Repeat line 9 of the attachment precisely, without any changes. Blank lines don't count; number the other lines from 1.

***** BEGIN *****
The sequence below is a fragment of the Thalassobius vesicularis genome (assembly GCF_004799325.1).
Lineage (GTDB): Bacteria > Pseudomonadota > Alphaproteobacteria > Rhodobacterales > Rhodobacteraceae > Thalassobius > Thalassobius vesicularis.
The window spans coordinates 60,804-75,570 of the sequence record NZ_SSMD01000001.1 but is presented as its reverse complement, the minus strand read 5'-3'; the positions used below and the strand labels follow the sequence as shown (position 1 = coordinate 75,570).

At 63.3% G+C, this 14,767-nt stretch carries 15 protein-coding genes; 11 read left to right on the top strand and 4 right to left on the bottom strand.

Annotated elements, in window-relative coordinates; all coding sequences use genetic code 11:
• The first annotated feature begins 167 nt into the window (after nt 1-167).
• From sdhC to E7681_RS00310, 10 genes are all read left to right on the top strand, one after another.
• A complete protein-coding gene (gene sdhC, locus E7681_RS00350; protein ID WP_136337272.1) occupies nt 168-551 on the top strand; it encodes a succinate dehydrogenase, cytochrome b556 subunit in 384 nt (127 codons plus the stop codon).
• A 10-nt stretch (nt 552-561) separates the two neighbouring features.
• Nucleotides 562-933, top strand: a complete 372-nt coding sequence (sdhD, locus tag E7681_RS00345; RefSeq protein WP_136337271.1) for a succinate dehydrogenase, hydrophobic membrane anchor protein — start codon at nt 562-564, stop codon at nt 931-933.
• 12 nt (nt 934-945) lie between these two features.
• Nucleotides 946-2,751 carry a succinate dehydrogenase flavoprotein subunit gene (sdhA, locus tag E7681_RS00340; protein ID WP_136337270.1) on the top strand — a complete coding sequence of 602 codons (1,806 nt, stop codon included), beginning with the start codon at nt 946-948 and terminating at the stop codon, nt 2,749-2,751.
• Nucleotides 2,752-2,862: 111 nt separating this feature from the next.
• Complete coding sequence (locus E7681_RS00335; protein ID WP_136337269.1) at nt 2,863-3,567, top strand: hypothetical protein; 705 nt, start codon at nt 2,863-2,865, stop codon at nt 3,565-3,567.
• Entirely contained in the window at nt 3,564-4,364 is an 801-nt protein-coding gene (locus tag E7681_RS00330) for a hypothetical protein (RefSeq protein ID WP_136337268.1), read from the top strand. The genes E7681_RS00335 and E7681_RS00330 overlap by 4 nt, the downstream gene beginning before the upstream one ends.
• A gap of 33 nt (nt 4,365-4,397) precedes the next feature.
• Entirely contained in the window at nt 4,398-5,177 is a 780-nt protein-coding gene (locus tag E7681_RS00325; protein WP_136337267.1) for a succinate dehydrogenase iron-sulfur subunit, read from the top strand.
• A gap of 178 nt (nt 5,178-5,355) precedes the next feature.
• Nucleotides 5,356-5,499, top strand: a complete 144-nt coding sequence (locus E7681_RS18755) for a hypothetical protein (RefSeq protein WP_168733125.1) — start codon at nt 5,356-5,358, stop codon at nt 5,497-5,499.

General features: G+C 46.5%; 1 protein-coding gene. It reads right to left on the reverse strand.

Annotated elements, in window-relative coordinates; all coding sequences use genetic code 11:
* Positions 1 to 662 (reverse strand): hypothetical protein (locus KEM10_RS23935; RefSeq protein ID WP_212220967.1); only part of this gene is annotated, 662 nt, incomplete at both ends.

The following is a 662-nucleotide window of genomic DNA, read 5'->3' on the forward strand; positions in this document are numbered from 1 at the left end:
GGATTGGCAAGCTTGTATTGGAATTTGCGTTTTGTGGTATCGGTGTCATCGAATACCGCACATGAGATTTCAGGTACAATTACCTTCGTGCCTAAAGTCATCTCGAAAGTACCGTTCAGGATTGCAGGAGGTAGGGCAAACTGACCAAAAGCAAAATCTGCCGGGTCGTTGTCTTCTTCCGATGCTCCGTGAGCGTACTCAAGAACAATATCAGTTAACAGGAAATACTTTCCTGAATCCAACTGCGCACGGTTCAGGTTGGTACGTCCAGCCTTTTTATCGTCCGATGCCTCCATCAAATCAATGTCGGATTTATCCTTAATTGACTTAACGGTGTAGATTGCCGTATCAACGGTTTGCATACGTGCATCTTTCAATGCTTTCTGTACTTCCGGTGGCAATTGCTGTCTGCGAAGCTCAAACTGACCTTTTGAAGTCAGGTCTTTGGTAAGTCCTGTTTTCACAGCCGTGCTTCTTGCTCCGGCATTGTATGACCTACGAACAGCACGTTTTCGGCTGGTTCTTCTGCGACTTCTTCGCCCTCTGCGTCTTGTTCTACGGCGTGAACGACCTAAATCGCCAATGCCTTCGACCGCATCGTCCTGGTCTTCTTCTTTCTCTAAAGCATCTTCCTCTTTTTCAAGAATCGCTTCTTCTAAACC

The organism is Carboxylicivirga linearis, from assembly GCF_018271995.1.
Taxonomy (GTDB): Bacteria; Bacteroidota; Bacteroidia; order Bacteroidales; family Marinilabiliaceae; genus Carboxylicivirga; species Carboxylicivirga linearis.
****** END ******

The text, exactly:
• A 10-nt stretch (nt 552-561) separates the two neighbouring features.